- Retail investors must face a harsh reality.
- S&P 500’s track record vs. the average Joe.
- Innovation to the rescue once again.
- Also recommended: Nothing drives stocks higher, faster…
When it comes to picking stocks, the individual investor has a pretty poor track record.
In 2016, the S&P 500 rose 12% on a total return basis.
But according to data from Openfolio, a public social network for investors, the average investor’s portfolio earned just 5%.
In other words, the market beat the average Joe by more than double.
It’s not that retail investors are dumb.
More often than not, though, the average investor makes key mistakes that lose them money.
They might make emotional investment decisions — rather than logical ones. They pile into crowded trades at market tops. Or they sell stocks at bottoms when they should be buying them.
The list goes on…
But it doesn’t have to be this way.
In fact, thanks to an innovative new company, investors can spread their bets around to many different sectors and stocks rather than risk a bad bet on any particular one.
No, I’m not talking about mutual funds or ETFs.
Thanks to an innovative and little-known investment strategy, you can be your own fund manager — buying a basket of your favorite stocks for one ultra-low, flat fee.
It’s called motif investing, and it’s taken the investment world by storm.
Senior analyst Martin Hutchinson provides the full rundown below.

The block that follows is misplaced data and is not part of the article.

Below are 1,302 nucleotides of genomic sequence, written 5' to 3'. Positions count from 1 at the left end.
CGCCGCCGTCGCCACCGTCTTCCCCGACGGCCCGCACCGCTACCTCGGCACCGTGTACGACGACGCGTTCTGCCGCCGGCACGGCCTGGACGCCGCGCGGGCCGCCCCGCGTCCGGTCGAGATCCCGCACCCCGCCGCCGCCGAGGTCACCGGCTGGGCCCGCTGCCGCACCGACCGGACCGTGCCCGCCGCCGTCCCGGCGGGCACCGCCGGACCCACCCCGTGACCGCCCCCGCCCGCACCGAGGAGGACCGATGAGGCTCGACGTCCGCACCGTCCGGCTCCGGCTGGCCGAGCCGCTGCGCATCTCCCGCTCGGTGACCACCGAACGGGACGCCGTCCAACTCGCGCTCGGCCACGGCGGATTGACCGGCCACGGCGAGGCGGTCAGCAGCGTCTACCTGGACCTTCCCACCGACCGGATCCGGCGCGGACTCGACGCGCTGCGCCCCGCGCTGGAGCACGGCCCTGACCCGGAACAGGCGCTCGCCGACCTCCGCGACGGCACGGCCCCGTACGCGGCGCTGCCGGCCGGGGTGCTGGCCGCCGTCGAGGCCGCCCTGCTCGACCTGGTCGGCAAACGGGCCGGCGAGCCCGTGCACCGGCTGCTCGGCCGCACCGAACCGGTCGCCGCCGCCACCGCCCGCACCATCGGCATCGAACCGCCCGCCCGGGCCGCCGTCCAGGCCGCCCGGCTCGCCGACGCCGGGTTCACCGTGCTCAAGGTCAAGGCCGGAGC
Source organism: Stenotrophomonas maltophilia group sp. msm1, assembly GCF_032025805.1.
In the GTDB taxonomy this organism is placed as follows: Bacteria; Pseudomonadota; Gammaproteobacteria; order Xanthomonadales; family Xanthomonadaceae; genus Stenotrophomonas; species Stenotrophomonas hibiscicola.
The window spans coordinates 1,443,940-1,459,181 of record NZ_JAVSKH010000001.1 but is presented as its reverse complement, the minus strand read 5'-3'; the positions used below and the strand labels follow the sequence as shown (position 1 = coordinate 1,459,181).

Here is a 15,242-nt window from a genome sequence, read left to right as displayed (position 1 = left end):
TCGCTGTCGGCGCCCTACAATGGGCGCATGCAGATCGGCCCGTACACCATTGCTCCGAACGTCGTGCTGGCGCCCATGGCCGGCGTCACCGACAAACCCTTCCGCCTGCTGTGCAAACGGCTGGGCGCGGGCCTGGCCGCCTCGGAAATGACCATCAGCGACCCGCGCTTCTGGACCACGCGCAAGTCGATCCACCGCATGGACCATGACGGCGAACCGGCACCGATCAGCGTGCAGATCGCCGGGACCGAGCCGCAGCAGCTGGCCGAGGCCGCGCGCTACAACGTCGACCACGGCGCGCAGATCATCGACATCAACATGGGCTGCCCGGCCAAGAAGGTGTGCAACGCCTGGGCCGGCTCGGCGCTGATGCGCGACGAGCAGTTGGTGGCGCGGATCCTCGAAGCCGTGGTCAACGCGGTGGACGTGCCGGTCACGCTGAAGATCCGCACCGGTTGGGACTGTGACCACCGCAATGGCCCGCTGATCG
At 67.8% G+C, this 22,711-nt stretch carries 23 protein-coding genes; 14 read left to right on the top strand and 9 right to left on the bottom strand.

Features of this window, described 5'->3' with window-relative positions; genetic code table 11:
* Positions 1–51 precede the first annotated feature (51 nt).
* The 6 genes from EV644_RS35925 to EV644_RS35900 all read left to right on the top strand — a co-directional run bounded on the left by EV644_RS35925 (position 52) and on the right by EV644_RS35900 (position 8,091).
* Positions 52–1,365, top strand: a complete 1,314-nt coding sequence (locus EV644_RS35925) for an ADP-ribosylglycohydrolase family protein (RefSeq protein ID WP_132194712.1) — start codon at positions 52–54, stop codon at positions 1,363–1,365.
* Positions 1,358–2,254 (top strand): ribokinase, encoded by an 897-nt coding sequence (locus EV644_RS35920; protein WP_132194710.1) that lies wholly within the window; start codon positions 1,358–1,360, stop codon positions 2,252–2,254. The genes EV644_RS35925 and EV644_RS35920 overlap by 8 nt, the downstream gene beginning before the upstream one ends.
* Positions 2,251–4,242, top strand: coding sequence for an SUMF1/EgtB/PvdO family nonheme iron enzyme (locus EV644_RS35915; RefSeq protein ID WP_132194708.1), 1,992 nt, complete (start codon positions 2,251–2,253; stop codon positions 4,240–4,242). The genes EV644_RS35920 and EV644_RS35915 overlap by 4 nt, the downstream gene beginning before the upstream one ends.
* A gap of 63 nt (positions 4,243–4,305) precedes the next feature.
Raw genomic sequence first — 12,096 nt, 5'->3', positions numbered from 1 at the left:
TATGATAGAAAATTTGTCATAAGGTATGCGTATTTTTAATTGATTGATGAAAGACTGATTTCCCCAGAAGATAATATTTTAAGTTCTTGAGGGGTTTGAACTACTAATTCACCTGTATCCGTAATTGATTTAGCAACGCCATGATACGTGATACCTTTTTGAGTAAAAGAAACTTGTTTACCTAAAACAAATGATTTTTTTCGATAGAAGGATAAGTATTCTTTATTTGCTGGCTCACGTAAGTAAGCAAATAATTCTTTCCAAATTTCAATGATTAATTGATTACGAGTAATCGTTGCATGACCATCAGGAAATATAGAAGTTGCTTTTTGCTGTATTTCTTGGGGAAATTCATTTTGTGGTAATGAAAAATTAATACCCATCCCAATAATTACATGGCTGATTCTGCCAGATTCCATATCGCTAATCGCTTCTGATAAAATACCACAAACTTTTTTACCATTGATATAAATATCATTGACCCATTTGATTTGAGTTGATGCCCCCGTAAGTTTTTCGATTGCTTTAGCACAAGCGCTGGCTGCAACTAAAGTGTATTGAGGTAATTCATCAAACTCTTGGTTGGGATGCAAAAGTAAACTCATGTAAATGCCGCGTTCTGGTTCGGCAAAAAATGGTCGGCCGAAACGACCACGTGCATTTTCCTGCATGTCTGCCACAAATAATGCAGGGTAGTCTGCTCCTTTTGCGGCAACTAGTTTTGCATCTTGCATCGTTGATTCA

Ahead of the tape,
Chief Investment Strategist, Wall Street Daily
Today I’d like to talk about a little-known concept called motif investing. This has been developed by the company Motif Investing, which allows you to pick a motif, an idea, around which they will construct a portfolio.
They also have dozens of preset motifs you can buy into without figuring out the stocks yourself.
You can select categories like values, sustainable planet, fair labor or good corporate behavior.
Although, I have to say that their good corporate behavior portfolio includes Google, Disney and Bradesco, which was a huge bribe-giving Brazilian bank.
I wouldn’t regard any of those companies as behaving particularly well. So your values have to align with theirs if you’re doing their values portfolios.
But the individual motifs can be useful.
You can get motifs like “Used-Car Tuneup” and “Apple Pay.” And then more general motifs like “Emerging Markets Consumer” and “Rising Interest Rates.”
And they charge you a flat, low fee of $9.95 for investing your money in a motif.
Does it work? Well, I think in moderation it does.
I like Emerging-Markets Consumer as a good place to invest, but I’ve never heard of many of the companies they’re recommending there. And certainly, I don’t have time to investigate emerging-market consumer stocks in detail. So it makes sense to put a bit of my money in their Emerging Markets Consumer portfolio.
It has a bit too much middle-market China for my taste. So I certainly am not going to trust my whole wad to this system even if I did think Emerging Markets Consumer was the ultimate next six-month pick.
But nevertheless, if some of the motifs make sense to you, it’s worth putting a little money there.
And as a final note, the motif matching the Ivy League endowment model has underperformed the Standard & Poor’s 500 in the past year by 25 points.
So if motif investing puts more power in the individual to think of ideas himself and deploy money, then it’s worthwhile in taking power away from the professionals who may not be doing a very good job.
This is Martin Hutchinson signing off.
Senior Analyst, Wall Street Daily